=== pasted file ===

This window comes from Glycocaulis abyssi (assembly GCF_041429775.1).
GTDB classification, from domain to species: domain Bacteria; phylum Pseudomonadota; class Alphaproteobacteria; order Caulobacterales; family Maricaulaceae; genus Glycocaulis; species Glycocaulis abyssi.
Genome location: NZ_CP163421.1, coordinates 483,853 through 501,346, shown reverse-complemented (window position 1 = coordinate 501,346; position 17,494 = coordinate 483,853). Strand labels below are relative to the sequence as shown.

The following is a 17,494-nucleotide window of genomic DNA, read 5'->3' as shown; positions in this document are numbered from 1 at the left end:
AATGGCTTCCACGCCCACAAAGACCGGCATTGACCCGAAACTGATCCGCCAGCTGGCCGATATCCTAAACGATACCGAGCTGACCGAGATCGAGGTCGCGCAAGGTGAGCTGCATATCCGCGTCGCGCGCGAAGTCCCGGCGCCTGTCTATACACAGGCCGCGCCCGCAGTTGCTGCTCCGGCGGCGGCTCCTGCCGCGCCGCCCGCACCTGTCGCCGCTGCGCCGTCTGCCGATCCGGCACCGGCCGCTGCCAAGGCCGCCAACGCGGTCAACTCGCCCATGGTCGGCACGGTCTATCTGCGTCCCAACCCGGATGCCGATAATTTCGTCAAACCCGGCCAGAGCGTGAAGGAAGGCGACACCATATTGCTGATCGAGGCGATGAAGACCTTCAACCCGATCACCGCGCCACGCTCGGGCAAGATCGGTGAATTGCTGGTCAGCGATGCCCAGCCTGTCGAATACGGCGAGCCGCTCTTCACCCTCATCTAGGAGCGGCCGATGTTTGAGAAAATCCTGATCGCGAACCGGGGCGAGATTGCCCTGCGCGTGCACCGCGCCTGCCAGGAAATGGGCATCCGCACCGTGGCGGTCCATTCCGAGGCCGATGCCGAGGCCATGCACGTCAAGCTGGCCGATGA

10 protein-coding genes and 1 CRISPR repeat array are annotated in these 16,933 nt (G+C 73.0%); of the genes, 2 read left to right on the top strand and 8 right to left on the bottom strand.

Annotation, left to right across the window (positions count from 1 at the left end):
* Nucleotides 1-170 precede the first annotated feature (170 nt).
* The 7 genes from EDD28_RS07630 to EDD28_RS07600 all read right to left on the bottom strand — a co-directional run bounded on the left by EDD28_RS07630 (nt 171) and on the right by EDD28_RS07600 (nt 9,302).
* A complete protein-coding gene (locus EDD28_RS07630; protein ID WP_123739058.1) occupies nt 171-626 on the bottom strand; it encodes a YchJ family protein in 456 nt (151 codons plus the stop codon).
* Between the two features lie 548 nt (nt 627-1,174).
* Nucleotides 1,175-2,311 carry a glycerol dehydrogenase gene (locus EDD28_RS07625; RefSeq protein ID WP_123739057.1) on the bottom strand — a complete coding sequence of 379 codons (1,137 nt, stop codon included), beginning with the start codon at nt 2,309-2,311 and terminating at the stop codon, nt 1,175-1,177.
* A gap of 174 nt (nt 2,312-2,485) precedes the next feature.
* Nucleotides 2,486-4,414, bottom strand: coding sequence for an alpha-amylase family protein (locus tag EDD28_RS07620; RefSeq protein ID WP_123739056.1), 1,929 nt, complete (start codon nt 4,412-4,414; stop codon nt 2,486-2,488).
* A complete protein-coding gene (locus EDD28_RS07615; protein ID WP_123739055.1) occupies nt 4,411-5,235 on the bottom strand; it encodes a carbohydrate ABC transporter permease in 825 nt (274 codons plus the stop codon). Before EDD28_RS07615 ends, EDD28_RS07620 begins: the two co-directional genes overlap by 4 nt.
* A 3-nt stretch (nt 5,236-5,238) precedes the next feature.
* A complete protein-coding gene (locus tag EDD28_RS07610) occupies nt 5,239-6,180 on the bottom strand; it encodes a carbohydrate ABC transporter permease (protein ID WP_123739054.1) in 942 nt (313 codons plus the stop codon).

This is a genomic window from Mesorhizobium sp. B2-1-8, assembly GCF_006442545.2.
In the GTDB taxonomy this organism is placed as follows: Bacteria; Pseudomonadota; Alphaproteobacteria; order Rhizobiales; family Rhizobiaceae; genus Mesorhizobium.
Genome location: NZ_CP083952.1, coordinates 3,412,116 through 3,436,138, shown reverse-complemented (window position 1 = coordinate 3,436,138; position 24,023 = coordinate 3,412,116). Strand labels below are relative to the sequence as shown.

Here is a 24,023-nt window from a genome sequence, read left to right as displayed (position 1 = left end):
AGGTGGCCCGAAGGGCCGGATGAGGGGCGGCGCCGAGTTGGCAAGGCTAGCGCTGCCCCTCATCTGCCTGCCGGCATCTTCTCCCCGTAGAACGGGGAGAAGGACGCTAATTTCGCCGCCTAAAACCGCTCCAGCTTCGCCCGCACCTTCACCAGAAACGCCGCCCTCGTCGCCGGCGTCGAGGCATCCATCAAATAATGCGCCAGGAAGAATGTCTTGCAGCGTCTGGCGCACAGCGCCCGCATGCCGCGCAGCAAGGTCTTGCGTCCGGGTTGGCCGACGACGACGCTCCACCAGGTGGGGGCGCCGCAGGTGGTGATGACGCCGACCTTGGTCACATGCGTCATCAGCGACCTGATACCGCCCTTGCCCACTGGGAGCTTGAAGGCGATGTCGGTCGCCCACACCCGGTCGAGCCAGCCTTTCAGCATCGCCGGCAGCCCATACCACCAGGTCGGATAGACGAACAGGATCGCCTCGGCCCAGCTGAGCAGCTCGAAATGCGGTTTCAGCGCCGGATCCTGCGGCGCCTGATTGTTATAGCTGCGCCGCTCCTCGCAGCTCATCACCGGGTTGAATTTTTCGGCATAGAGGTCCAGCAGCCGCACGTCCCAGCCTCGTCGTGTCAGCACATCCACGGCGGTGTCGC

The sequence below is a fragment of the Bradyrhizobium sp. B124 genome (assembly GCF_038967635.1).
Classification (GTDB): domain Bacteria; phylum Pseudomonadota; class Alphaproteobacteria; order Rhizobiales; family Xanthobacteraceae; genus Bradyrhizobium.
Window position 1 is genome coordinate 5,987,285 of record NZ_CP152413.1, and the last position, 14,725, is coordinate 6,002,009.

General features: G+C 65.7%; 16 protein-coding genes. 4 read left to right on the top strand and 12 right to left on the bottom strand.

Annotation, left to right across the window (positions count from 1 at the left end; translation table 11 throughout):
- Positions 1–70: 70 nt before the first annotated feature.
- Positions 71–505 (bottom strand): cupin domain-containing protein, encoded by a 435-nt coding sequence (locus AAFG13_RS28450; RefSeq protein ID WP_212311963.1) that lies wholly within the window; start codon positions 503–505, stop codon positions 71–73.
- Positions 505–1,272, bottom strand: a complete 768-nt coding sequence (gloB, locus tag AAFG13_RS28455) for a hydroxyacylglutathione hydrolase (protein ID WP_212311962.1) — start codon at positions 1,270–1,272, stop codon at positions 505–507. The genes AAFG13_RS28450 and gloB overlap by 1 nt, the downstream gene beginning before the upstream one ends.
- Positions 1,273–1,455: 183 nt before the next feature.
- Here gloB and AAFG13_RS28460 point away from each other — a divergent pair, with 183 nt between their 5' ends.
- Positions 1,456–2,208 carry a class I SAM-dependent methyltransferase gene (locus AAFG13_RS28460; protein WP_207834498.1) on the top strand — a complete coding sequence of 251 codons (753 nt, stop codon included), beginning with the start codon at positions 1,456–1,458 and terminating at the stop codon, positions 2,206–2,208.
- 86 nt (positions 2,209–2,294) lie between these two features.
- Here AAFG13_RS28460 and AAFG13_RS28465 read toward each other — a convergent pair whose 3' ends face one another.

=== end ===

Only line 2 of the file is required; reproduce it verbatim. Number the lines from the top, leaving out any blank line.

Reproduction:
GTDB classification, from domain to species: domain Bacteria; phylum Pseudomonadota; class Alphaproteobacteria; order Caulobacterales; family Maricaulaceae; genus Glycocaulis; species Glycocaulis abyssi.